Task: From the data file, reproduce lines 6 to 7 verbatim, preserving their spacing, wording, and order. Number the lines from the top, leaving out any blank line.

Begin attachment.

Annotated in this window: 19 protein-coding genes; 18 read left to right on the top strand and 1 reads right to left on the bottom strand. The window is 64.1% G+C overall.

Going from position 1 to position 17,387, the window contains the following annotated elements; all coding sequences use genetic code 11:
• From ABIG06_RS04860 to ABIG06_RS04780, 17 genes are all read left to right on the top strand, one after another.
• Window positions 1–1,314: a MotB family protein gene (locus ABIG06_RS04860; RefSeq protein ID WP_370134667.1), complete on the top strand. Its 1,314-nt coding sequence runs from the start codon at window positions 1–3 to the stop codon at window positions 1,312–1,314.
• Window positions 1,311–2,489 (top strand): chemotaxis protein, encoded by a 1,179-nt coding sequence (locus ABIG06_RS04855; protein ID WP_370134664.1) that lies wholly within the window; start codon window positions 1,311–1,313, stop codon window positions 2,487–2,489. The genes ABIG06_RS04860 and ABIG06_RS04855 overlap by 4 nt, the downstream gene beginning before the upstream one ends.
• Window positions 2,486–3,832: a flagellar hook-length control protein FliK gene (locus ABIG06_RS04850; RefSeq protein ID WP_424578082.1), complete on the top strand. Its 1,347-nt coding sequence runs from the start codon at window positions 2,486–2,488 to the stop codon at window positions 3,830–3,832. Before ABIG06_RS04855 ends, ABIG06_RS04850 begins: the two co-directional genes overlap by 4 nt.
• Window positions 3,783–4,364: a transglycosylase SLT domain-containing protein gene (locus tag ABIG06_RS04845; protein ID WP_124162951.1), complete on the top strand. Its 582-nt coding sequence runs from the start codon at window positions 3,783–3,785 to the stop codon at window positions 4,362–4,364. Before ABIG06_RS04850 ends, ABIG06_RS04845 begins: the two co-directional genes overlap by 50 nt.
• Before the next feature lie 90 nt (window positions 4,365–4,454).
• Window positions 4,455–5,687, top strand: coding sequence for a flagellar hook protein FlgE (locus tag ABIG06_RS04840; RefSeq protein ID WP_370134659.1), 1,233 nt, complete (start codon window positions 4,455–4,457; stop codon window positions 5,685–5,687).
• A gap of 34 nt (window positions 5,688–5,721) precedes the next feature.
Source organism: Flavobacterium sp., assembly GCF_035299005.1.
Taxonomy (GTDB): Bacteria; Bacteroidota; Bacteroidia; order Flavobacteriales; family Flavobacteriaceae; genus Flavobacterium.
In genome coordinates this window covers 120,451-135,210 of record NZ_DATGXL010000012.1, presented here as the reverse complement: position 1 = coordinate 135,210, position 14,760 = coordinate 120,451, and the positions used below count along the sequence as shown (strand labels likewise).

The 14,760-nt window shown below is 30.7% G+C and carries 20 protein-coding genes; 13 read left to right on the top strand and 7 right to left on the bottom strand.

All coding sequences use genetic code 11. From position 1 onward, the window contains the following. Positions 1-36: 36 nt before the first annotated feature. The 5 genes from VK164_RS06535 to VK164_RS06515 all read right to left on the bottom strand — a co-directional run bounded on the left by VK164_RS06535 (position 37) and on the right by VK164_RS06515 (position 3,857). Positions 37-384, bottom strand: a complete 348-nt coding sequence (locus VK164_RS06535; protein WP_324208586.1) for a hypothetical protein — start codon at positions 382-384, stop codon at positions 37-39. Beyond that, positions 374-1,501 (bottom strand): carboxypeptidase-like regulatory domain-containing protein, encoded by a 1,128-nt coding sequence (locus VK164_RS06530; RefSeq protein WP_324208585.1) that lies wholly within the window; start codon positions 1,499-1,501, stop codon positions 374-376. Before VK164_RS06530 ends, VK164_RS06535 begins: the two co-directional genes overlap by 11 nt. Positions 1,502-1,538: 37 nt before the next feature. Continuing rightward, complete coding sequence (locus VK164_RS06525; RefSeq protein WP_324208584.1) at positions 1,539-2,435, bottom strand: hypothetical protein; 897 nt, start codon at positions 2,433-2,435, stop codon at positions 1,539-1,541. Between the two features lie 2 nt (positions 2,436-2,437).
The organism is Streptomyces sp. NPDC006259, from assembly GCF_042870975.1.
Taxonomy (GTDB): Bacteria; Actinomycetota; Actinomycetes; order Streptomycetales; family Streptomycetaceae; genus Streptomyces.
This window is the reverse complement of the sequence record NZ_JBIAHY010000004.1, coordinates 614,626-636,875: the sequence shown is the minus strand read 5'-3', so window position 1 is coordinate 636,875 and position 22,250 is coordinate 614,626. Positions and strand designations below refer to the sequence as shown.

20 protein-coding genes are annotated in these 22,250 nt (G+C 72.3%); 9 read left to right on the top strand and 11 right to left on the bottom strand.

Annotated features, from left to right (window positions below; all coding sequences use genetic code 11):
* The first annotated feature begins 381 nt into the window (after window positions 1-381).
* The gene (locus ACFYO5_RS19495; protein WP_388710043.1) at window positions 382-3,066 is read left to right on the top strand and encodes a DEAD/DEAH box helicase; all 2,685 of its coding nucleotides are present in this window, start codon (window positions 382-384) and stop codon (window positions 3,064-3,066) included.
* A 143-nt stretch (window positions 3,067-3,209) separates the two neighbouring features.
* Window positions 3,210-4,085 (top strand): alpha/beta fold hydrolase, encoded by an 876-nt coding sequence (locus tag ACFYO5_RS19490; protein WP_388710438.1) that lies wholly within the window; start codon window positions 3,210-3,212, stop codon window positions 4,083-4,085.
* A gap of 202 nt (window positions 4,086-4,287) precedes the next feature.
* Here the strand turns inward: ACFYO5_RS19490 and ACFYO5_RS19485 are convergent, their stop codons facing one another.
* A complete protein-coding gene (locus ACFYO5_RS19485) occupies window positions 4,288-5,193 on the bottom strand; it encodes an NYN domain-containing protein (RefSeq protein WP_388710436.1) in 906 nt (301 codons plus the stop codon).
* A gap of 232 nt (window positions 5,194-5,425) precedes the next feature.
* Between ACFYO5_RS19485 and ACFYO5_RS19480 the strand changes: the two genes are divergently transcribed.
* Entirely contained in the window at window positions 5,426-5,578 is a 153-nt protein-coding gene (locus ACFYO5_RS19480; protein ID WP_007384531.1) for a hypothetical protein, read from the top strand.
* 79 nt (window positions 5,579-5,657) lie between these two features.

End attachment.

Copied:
• Window positions 2,486–3,832: a flagellar hook-length control protein FliK gene (locus ABIG06_RS04850; RefSeq protein ID WP_424578082.1), complete on the top strand. Its 1,347-nt coding sequence runs from the start codon at window positions 2,486–2,488 to the stop codon at window positions 3,830–3,832. Before ABIG06_RS04855 ends, ABIG06_RS04850 begins: the two co-directional genes overlap by 4 nt.
• Window positions 3,783–4,364: a transglycosylase SLT domain-containing protein gene (locus tag ABIG06_RS04845; protein ID WP_124162951.1), complete on the top strand. Its 582-nt coding sequence runs from the start codon at window positions 3,783–3,785 to the stop codon at window positions 4,362–4,364. Before ABIG06_RS04850 ends, ABIG06_RS04845 begins: the two co-directional genes overlap by 50 nt.